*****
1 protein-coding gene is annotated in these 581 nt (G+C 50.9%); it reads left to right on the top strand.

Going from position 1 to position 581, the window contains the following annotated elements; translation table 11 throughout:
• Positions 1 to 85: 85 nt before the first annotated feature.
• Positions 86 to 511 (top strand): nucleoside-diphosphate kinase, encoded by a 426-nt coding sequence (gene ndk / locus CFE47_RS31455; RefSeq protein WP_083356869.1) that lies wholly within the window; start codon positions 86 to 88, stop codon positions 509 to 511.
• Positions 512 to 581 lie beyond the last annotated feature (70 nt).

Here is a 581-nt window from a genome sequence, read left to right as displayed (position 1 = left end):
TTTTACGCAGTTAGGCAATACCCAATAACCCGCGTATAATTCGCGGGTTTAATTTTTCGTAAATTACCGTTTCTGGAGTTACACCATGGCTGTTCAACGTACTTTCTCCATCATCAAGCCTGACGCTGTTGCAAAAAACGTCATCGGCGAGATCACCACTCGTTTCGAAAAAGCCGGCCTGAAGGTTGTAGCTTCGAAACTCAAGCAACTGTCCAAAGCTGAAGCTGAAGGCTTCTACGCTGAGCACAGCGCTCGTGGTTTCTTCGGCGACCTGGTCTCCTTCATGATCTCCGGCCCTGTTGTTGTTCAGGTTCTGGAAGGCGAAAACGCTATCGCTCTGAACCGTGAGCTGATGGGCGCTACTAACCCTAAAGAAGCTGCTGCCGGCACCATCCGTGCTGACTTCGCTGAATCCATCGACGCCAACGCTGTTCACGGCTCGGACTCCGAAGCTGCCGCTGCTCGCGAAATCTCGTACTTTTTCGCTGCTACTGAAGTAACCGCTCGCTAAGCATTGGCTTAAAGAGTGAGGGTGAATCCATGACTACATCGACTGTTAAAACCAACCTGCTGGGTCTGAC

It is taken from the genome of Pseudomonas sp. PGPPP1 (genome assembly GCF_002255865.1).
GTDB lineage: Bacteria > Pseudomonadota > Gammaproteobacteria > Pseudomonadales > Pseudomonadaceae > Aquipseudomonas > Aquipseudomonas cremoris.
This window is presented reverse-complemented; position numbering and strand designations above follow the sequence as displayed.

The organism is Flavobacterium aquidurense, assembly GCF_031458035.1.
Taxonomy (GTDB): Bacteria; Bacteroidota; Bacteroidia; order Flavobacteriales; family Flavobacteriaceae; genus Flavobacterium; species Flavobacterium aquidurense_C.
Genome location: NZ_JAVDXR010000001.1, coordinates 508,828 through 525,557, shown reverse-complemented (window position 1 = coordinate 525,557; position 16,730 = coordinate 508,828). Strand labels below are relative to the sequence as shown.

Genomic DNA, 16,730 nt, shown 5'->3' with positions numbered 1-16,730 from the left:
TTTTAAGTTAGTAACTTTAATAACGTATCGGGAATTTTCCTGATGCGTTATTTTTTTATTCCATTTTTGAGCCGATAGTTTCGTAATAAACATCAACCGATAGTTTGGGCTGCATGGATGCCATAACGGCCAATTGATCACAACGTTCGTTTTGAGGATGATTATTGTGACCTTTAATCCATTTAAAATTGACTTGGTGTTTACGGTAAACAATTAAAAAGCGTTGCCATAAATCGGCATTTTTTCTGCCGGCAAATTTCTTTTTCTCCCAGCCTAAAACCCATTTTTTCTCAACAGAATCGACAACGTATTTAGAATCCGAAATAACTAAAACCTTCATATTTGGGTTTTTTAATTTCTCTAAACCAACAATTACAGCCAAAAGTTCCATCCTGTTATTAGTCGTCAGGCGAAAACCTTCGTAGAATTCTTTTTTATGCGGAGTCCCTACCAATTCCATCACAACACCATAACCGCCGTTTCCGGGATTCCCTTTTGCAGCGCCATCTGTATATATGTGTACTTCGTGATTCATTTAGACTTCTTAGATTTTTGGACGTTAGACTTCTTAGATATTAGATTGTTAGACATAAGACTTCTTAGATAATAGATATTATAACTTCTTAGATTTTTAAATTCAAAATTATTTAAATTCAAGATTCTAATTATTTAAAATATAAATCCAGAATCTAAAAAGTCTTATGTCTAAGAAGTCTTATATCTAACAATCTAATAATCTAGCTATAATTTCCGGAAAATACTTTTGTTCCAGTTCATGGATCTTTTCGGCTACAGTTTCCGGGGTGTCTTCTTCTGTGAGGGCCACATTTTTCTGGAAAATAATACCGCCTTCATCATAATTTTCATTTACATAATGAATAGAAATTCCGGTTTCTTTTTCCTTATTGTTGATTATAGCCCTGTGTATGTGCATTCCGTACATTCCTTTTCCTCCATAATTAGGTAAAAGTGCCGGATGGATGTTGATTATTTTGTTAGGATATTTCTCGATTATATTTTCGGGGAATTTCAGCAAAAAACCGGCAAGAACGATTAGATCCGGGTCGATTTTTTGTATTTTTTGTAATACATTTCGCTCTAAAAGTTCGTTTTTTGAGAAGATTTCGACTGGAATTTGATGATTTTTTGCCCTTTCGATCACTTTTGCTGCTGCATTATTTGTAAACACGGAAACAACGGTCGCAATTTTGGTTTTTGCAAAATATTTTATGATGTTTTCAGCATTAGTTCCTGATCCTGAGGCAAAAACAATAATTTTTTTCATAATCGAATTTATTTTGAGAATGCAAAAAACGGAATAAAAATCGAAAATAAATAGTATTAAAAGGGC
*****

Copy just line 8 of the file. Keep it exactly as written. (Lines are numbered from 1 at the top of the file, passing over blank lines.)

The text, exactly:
It is taken from the genome of Pseudomonas sp. PGPPP1 (genome assembly GCF_002255865.1).